Oct. 15 (Bloomberg) -- European Union leaders may call at a summit his week for “rapid adoption” of common rules for handling failing banks and compensating their depositors as part of a push to build a single rulebook for lenders.
Negotiations on the draft rules, including measures to set up “national funds” for dealing with banks in crisis, should be concluded before the end of 2012, according to draft conclusions that leaders will discuss in Brussels Oct. 18-19.
The document, obtained by Bloomberg News, also calls for work on establishing a single supervisor for banks in the 17-nation euro area to be taken forward “as a matter of priority, with the objective of completing it by the end of this year.”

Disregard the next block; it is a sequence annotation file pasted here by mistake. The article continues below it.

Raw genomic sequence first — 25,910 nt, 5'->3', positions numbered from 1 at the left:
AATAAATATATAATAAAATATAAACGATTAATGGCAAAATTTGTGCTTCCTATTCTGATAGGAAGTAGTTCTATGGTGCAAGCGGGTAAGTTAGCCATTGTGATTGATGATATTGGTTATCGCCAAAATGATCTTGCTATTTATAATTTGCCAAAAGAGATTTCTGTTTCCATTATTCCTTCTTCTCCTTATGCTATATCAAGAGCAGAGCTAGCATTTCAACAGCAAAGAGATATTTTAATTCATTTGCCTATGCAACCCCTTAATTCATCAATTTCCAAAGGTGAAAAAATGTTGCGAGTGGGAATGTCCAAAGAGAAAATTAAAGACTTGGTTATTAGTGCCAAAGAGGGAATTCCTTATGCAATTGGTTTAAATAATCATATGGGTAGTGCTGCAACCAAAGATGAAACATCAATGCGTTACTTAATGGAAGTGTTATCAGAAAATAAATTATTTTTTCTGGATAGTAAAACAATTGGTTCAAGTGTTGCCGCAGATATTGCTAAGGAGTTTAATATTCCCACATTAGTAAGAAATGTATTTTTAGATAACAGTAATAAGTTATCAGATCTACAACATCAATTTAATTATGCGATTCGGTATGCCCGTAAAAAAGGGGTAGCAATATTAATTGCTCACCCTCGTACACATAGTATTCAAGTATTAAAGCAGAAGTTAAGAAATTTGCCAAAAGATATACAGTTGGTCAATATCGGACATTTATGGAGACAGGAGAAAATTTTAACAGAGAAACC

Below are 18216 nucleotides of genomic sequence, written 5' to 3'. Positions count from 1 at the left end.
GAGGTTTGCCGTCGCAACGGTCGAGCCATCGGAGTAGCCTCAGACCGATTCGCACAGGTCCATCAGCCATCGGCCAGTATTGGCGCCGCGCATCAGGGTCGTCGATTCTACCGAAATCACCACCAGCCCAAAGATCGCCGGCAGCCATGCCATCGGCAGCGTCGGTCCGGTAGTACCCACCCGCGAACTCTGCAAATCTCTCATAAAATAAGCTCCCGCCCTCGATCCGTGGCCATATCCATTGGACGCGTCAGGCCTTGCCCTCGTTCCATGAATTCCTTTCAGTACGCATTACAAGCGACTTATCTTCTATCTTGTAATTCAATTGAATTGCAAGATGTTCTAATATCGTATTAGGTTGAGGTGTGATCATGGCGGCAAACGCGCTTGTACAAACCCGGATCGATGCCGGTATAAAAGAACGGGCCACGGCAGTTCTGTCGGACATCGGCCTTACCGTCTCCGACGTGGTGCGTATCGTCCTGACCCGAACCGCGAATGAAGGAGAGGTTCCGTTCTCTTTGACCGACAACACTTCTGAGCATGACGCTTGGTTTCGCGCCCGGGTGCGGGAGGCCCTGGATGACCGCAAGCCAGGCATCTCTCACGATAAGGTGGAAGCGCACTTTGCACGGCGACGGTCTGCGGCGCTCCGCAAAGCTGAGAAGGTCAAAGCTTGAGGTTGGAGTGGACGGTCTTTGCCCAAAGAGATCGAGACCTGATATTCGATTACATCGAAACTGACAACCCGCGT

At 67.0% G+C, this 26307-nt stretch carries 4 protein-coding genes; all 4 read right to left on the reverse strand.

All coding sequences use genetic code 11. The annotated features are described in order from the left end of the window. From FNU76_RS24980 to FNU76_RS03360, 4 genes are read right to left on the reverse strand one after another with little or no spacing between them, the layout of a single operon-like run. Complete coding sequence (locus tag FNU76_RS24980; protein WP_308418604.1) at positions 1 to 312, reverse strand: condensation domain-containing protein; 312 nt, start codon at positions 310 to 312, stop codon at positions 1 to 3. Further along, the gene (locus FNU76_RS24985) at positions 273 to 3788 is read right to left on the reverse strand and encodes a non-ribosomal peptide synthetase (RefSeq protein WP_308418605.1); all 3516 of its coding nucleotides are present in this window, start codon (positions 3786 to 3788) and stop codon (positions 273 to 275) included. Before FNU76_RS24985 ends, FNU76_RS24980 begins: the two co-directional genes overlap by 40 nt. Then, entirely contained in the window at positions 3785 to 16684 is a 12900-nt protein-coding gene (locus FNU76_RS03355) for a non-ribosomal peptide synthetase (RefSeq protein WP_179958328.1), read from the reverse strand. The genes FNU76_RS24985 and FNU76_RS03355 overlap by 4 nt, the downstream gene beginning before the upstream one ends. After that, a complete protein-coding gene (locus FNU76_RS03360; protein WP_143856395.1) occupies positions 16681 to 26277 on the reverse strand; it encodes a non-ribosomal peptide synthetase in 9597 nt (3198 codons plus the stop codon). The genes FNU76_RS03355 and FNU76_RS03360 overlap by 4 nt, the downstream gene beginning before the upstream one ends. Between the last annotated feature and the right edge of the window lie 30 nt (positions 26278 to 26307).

Euro-area efforts to pave the way for direct bailouts of banks by its firewall fund have foundered because of concerns that plans to build a single euro-area bank supervisor, based around the European Central Bank, would hurt nations outside the common currency. All 27 EU nations must approve the oversight proposal for it to move forward.
“It is important to ensure a level playing field” between nations that sign up for the supervision plan and those that don’t, the draft conclusions say.
“The ECB should be able to use the effective powers conferred on it by the legislation as soon as it comes into force, subject to appropriate operational phasing-in arrangements,” according to the draft conclusions, prepared by EU President Herman Van Rompuy.
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